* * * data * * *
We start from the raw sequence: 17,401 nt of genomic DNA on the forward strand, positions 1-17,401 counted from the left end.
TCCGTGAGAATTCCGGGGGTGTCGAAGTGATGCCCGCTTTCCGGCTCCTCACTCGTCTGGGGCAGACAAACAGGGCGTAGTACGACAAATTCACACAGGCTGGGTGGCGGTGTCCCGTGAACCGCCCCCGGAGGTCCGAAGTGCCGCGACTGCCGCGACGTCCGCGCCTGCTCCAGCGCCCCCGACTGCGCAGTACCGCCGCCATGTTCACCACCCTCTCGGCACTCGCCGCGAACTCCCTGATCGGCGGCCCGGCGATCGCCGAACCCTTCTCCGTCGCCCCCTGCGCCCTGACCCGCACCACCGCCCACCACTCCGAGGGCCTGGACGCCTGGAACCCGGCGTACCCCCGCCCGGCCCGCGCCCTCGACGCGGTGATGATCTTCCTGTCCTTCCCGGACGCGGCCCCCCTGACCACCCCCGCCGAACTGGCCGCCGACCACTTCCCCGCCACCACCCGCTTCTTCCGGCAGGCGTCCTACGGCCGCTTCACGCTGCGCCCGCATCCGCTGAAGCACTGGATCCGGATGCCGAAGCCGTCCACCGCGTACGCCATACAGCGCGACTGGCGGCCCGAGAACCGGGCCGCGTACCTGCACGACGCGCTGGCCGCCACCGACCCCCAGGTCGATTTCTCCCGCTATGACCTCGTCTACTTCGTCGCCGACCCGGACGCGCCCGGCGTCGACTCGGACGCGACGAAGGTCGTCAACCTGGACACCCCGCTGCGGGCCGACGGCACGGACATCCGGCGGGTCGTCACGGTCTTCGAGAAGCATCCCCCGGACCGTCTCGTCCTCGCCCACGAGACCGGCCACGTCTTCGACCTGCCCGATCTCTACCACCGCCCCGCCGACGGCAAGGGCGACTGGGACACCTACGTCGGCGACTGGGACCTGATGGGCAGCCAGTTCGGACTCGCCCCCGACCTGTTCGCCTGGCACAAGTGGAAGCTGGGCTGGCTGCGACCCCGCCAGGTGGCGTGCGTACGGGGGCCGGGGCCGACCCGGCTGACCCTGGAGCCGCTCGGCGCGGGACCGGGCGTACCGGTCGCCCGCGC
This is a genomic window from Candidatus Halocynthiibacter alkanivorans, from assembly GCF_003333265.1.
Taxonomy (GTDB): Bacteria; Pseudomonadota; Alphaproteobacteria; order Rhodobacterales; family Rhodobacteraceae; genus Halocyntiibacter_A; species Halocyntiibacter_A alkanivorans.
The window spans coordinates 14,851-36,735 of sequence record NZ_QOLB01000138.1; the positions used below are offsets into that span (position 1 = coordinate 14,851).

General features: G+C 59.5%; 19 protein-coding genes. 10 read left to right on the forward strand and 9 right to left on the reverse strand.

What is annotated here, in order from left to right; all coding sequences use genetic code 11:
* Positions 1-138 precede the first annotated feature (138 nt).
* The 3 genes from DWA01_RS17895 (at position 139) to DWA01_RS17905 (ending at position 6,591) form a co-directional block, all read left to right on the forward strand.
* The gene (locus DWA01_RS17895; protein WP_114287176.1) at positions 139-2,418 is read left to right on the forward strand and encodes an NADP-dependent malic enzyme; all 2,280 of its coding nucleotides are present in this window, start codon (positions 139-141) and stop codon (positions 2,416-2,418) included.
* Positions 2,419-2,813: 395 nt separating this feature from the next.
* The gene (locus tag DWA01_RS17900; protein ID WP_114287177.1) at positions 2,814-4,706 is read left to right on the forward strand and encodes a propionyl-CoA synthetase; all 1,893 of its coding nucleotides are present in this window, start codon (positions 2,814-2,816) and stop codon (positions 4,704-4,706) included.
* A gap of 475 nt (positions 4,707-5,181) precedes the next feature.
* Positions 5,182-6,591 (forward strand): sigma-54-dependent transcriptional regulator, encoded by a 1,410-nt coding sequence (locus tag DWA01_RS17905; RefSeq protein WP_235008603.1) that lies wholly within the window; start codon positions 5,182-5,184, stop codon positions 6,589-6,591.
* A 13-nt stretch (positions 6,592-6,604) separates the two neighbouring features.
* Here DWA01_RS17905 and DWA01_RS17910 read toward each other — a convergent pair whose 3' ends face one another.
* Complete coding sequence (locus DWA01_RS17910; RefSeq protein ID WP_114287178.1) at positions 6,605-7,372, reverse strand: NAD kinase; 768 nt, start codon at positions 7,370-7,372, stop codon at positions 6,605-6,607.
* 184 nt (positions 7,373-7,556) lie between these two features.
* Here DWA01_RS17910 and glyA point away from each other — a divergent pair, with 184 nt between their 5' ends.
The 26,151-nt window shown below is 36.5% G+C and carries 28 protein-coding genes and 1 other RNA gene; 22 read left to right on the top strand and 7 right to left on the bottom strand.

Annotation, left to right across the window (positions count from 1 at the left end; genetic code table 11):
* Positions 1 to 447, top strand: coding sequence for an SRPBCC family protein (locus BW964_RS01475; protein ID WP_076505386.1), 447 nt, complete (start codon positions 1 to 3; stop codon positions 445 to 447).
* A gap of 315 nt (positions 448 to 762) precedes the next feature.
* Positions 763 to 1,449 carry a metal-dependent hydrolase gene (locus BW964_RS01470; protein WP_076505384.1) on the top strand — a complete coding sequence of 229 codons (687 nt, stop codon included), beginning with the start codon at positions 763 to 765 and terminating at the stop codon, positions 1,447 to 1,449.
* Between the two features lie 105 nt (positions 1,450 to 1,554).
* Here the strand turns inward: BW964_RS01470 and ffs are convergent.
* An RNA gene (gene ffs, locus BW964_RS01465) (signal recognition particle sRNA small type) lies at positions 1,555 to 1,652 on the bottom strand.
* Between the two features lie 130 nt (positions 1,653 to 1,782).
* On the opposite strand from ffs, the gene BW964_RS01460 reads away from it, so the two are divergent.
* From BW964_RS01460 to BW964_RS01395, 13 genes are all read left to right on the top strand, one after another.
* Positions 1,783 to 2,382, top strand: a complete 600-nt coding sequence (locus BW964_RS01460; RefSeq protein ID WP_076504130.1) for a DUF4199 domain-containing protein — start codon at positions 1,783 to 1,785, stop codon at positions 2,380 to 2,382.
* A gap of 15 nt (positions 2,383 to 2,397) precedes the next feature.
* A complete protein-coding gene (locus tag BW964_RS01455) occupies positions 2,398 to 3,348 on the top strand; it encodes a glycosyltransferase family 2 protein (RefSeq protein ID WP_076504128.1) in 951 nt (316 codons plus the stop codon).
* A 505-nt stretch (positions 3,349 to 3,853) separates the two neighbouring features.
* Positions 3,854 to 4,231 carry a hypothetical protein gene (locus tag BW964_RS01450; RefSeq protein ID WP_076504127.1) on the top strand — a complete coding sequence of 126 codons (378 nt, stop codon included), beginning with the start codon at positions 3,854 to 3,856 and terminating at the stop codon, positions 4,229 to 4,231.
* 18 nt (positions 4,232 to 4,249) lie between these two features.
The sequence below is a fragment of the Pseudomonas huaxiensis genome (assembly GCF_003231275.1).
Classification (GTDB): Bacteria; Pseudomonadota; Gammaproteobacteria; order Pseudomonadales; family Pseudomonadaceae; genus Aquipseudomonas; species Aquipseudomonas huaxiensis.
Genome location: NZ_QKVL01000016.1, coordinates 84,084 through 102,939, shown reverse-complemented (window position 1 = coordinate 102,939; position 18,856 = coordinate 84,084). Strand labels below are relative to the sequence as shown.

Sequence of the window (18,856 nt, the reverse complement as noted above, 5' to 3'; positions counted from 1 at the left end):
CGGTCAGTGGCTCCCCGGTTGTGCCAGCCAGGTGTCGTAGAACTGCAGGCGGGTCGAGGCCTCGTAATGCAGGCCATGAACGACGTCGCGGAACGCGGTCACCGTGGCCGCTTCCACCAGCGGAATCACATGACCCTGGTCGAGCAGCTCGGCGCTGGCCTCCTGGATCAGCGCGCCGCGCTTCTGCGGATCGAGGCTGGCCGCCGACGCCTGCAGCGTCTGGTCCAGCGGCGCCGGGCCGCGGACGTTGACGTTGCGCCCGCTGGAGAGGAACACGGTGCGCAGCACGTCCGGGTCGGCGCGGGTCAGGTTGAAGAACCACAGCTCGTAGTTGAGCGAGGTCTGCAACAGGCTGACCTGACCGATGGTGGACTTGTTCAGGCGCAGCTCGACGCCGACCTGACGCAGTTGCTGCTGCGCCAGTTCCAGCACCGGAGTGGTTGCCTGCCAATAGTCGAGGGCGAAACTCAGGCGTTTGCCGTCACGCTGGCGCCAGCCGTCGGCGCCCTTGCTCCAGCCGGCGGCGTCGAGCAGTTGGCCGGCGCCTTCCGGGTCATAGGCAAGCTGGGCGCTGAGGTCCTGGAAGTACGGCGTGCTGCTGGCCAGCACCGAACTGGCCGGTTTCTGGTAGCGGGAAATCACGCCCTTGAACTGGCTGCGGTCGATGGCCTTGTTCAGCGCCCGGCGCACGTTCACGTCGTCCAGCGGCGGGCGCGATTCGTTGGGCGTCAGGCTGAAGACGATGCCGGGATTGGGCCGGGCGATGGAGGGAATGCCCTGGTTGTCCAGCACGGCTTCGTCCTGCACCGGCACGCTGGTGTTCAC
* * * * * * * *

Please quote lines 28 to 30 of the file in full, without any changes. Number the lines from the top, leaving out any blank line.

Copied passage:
* Between the two features lie 130 nt (positions 1,653 to 1,782).
* On the opposite strand from ffs, the gene BW964_RS01460 reads away from it, so the two are divergent.
* From BW964_RS01460 to BW964_RS01395, 13 genes are all read left to right on the top strand, one after another.